Question:
Black women take center stage in your novel, fighting for the freedom of the men in their families. There is a lot of discussion right now in the Black community about Black women and femmes leading and holding up the Black Lives Matter movement but not getting the recognition they deserve. How do you tackle this in the book?

Question:
Black women take center stage in your novel, fighting for the freedom of the men in their families. There is a lot of discussion right now in the Black community about Black women and femmes leading and holding up the Black Lives Matter movement but not getting the recognition they deserve. How do you tackle this in the book?

Answer:
That’s why I wrote it with a woman taking action as the main protagonist.

Black women are the ones who have been doing this work for a very long time! Ida B. Wells, Harriet Tubman—I go back far when I look at and study Black women. I really wanted them to take center stage.

Tracy has men in her life and has multiple potential love interests. I wanted to balance out the strong Black woman not needing anyone—and she really doesn’t, but I wanted her to have options because I never had options when I was in high school. That has been my biggest received criticism of the book, but I was like, “No! She’s gonna have all the boyfriends and y’all are gonna leave her alone!” I wanted her to have that because we don’t get that in real life.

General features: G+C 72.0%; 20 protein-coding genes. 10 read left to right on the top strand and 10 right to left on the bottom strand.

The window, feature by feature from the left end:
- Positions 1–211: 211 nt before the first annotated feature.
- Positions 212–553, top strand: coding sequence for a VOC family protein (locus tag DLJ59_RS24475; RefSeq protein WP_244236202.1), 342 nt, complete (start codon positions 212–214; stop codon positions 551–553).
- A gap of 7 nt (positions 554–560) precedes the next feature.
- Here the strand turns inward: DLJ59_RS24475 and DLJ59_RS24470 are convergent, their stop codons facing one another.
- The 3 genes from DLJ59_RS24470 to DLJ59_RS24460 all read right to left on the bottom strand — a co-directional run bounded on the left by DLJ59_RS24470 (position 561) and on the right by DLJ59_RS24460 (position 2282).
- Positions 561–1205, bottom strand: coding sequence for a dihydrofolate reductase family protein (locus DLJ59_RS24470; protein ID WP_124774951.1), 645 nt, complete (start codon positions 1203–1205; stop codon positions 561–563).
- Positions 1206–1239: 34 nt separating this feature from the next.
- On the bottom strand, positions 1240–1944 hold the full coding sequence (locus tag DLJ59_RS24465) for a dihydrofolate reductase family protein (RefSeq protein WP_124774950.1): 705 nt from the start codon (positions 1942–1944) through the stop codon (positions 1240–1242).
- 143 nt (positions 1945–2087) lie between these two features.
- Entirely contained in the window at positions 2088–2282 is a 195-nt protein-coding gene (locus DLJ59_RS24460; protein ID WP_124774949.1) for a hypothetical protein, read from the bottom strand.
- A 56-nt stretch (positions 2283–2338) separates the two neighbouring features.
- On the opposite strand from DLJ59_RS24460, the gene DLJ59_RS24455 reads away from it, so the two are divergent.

I wanted to honor Black women because that really is their story.

Mass incarceration and the prison industrial complex also impacts Black women, but it’s disproportionately Black men. They are fathers and brothers. They are staples in our community and when they go away, Black women hold the community down and fight for them.

I really wanted that to be represented in the story and in the ways Tracy seeks justice. Even with her leading the Know Your Rights workshops—I wanted to show models of ways you can act. A lot of people talk about Black pain and I tried to show, instead, that there were a lot of hopeful moments and agency.

Publishing hasn’t done a good job of supporting a larger range of experiences for Black people, but that doesn’t mean that I don’t get a seat at the table. It means that I make room for people and am sure not to take the white gaze into consideration when I’m writing.

I really wanted Tracy to be powerful and take up space and be who she is, even if you kind of don’t like her. I was okay with that. We want people we like to be soft and kind and Tracy is those things, but she’s also a lot of other things and I think she’s just as valid, beautiful, and important even if she doesn’t act in ways we think are “appropriate” for a young Black girl.